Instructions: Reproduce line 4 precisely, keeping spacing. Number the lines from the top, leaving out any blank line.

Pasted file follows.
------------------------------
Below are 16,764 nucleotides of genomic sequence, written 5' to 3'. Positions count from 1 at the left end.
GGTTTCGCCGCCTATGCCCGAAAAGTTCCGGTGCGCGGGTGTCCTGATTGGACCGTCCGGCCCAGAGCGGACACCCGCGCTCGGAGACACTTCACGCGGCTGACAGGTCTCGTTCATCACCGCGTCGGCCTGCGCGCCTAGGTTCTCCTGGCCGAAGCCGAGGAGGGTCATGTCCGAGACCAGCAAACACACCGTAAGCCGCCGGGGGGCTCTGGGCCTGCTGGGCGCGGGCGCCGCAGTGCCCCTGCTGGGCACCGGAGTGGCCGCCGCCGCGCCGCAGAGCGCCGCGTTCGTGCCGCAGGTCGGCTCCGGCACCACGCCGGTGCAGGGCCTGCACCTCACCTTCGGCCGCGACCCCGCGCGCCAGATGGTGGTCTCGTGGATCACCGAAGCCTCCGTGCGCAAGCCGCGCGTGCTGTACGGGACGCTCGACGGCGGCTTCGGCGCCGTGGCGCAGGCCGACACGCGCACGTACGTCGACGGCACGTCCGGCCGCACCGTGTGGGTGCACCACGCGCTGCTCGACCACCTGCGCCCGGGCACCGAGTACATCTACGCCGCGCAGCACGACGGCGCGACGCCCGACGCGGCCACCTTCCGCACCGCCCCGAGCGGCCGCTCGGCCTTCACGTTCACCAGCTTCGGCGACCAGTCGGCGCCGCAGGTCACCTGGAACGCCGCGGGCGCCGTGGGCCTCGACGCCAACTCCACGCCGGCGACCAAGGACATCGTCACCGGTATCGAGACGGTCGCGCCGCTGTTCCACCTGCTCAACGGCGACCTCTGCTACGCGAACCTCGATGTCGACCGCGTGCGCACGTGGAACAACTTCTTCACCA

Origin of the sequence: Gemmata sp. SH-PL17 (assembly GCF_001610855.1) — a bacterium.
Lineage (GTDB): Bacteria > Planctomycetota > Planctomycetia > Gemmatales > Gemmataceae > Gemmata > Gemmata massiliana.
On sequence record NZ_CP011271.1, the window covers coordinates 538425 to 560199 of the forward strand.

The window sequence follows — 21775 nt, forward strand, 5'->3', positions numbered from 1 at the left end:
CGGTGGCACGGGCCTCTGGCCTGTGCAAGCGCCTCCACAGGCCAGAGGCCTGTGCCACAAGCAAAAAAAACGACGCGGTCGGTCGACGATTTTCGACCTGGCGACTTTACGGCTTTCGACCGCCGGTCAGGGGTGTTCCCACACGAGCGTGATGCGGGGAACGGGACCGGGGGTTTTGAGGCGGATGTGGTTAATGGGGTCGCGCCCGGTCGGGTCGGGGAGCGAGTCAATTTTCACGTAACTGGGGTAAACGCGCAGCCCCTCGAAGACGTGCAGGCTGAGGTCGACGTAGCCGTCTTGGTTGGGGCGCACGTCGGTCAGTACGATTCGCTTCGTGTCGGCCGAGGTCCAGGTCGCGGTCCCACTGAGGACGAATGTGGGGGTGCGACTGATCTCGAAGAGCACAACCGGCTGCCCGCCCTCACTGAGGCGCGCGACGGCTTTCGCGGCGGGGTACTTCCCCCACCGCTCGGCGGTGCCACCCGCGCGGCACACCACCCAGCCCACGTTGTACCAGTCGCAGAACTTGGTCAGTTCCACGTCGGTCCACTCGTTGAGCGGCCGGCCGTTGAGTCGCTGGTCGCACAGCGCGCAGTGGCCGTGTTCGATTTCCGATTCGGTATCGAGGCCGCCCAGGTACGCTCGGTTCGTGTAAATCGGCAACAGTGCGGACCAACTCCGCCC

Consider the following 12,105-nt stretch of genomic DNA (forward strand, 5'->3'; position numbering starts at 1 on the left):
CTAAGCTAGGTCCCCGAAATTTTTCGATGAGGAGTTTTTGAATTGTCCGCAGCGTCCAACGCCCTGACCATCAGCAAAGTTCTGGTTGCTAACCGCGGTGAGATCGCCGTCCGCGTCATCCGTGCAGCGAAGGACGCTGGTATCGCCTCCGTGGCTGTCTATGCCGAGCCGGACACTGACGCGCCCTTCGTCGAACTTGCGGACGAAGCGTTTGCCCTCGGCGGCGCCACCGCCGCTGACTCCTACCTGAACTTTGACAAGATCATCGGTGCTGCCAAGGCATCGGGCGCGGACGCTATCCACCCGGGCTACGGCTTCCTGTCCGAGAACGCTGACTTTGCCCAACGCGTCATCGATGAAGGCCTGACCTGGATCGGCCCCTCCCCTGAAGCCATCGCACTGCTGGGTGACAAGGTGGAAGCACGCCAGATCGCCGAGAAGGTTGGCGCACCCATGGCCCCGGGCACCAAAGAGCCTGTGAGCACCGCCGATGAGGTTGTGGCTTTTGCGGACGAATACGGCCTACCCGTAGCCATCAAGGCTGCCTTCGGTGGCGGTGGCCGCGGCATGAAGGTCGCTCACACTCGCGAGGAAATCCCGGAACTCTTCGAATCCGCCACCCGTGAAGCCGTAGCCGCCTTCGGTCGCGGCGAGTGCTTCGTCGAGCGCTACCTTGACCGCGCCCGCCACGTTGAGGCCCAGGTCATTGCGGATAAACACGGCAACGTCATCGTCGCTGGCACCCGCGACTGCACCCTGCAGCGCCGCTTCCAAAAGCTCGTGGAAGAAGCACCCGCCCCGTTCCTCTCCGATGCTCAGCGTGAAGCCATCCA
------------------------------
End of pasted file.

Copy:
Lineage (GTDB): Bacteria > Planctomycetota > Planctomycetia > Gemmatales > Gemmataceae > Gemmata > Gemmata massiliana.